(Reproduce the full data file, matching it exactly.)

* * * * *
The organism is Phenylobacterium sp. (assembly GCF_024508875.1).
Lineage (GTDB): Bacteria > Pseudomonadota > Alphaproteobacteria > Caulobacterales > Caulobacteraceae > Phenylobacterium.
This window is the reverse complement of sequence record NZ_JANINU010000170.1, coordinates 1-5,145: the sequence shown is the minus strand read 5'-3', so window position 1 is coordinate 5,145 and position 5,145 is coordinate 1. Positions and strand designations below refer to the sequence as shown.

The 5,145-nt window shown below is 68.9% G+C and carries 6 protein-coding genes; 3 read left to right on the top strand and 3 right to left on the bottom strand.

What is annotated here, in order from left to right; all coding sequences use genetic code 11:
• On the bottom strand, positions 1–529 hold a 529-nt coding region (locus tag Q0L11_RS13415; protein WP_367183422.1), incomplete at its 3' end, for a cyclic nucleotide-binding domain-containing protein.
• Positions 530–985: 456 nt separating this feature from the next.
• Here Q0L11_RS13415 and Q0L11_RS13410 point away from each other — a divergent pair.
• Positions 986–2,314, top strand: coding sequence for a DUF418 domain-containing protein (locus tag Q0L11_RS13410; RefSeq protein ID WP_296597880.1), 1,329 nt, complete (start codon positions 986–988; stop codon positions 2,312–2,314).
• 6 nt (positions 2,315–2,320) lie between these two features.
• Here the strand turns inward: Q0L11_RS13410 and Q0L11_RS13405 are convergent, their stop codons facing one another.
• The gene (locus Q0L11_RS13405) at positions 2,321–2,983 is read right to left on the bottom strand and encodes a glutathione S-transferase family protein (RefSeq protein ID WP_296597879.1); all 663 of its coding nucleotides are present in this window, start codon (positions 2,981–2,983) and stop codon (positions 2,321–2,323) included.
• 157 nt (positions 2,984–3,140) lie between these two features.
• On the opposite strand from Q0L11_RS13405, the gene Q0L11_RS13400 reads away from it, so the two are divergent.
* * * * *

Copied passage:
The organism is Phenylobacterium sp. (assembly GCF_024508875.1).
Lineage (GTDB): Bacteria > Pseudomonadota > Alphaproteobacteria > Caulobacterales > Caulobacteraceae > Phenylobacterium.
This window is the reverse complement of sequence record NZ_JANINU010000170.1, coordinates 1-5,145: the sequence shown is the minus strand read 5'-3', so window position 1 is coordinate 5,145 and position 5,145 is coordinate 1. Positions and strand designations below refer to the sequence as shown.

The 5,145-nt window shown below is 68.9% G+C and carries 6 protein-coding genes; 3 read left to right on the top strand and 3 right to left on the bottom strand.

What is annotated here, in order from left to right; all coding sequences use genetic code 11:
• On the bottom strand, positions 1–529 hold a 529-nt coding region (locus tag Q0L11_RS13415; protein WP_367183422.1), incomplete at its 3' end, for a cyclic nucleotide-binding domain-containing protein.
• Positions 530–985: 456 nt separating this feature from the next.
• Here Q0L11_RS13415 and Q0L11_RS13410 point away from each other — a divergent pair.
• Positions 986–2,314, top strand: coding sequence for a DUF418 domain-containing protein (locus tag Q0L11_RS13410; RefSeq protein ID WP_296597880.1), 1,329 nt, complete (start codon positions 986–988; stop codon positions 2,312–2,314).
• 6 nt (positions 2,315–2,320) lie between these two features.
• Here the strand turns inward: Q0L11_RS13410 and Q0L11_RS13405 are convergent, their stop codons facing one another.
• The gene (locus Q0L11_RS13405) at positions 2,321–2,983 is read right to left on the bottom strand and encodes a glutathione S-transferase family protein (RefSeq protein ID WP_296597879.1); all 663 of its coding nucleotides are present in this window, start codon (positions 2,981–2,983) and stop codon (positions 2,321–2,323) included.
• 157 nt (positions 2,984–3,140) lie between these two features.
• On the opposite strand from Q0L11_RS13405, the gene Q0L11_RS13400 reads away from it, so the two are divergent.